I was listening to my favorite podcast, the Ted Radio Hour, the other day as I was walking my dog. I love this podcast because they select a topic and then grab snippets of Ted Talks on that topic to give a variety of perspectives. That particular episode was called “Approaching with Kindness.” I am compelled to share a few things that struck me:
- People have a natural propensity towards skepticism or optimism (this can be measured by the Hogan Assessment). It may be harder for those who have a naturally skeptical nature to practice appreciation.
- We may have heard about the benefits of appreciation or gratitude that include warding off depression, sleeping better, eating better, and feeling better but it may be hard to know how to do it in an authentic way.
- Mike Robbins, a former baseball player, called out that failing to appreciate what we have while we have it is natural. He noted that there is a difference between recognition and appreciation. Recognition is positive feedback based on results or performance. It is finite because it’s based on a particular performance moment and, to be the most meaningful, it must come from the top down. Appreciation is much more expansive. Mike gives an example from his baseball career as a pitcher. If a pitcher is struggling, the manager comes up to the mound, takes the ball, and sends the pitcher to the bench. It’s a very public failure. When the pitcher gets to the bench, the other players stay away. Mike shared that in those moments if just one team mate would have come over and asked “is there is anything I can do to support you?” it would have reminded him he is more than the failure he just experienced and that he is appreciated despite the failure.
- Why does this matter in business? Studies on what motivates productivity show that when people were recognized, they were 23% more productive. But when people felt valued and cared for, they were 43% more productive. Just from recognizing the value of the person.
- Another speaker talked about a study that showed that incivility makes people less motivated: 66% cut back work efforts, 80% lose time worrying about what happened, and 12% leave their jobs. Cisco took those numbers and estimated that incivility was costing them $12 million per year.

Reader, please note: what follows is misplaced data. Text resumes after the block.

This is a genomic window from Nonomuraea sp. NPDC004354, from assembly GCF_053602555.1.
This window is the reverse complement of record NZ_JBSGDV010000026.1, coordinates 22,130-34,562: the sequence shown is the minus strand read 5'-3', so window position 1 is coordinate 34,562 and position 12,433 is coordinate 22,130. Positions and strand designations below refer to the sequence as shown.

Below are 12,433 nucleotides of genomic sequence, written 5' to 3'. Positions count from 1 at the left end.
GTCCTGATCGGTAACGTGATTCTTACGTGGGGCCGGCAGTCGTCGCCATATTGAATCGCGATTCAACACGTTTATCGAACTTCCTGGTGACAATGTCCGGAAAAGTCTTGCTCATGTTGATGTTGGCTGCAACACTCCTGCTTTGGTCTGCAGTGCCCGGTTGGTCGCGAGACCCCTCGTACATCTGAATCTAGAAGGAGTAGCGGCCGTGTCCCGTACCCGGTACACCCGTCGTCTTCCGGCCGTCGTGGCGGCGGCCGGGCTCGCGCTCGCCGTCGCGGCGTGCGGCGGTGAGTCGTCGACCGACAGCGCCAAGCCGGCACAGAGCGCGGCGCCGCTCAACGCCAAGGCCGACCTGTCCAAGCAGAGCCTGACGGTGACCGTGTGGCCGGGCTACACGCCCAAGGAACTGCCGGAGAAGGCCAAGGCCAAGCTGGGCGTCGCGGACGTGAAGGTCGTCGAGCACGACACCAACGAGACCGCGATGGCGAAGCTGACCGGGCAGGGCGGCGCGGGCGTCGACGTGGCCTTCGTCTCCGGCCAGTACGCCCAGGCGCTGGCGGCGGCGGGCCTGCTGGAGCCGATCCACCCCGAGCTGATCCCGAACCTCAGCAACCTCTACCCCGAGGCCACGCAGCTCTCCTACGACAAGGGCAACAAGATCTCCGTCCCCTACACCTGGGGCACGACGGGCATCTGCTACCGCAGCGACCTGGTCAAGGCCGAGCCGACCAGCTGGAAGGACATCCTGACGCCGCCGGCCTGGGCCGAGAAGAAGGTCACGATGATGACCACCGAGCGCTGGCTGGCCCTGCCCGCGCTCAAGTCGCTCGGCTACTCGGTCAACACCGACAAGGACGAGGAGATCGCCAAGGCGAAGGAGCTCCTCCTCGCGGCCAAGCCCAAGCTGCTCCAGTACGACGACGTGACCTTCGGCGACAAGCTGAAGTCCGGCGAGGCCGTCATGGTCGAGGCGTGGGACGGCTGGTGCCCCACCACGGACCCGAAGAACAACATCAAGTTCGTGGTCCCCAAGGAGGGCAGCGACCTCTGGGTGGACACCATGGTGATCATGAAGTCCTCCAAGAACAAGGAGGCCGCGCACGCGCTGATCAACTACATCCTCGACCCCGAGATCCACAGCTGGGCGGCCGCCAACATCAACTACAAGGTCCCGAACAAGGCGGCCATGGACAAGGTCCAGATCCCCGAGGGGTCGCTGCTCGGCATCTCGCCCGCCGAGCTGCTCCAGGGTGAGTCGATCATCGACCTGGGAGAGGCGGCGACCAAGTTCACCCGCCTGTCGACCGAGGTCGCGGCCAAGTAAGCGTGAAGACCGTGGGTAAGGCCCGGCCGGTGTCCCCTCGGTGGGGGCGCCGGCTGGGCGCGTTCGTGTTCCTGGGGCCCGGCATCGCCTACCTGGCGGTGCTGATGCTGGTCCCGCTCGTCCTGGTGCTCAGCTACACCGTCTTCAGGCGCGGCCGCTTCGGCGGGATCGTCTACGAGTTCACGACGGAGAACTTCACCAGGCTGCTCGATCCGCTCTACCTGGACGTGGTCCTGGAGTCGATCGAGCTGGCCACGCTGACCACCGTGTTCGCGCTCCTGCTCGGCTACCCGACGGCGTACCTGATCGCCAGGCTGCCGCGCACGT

- I love neuroscience, so this point jumped out. Research shows that when one person expresses kindness to another and it’s received by that person, it raises the serotonin level for both people. Kindness is received when the person acknowledges it and does not fight it, cut themselves down, or say the same back to the giver.
- We can ask for the praise we need. We don’t do it because we feel vulnerable asking for what we need. This process provides insight into us and could be neglected or abused or your needs could actually be met.
- You can show this appreciation and civility through simple actions. These can include smiling and saying hello in the hallway, listening fully when people are talking, thanking people authentically for what they do, and asking how you can help.
As I think about appreciation, I can’t help but think about what happens when people don’t feel cared for and the emotional toll that can take. A good example of this is from the movie with Mel Gibson called What Women Want. It’s a romantic comedy in which Mel’s character was a chauvinistic advertising leader who gets the gift of hearing women’s thoughts. One women (Erin) who works in Mel’s firm feels unappreciated, alone, and unseen. Mel becomes aware of her when he hears her suicidal thoughts. Because he “sees” her, he can intervene. It makes me wonder how many people are in our offices who are feeling “unseen” and we just aren’t aware of it. What if they are reminded that they are more than the failure they are feeling?
A real-life example involves a 19-year-old man, Kevin Hines. In 2000 he jumped from the Golden Gate Bridge and survived. He shares his story in an effort to save lives. Kevin explains that if one person would have noticed his tears and would have asked him “Are you okay? Or is there something wrong? Can I help you?” he would not have gone through with it. Instead, a tourist approached him and asked him to take her photo. Kevin took the photo and moments later, he jumped. Appreciation, and valuing people for the human that they are, is not only good for the workplace, it’s good for society.
I encourage you to try to do one simple thing to appreciate someone in your life today and see what happens. Send me an email, I’d love to hear how it goes.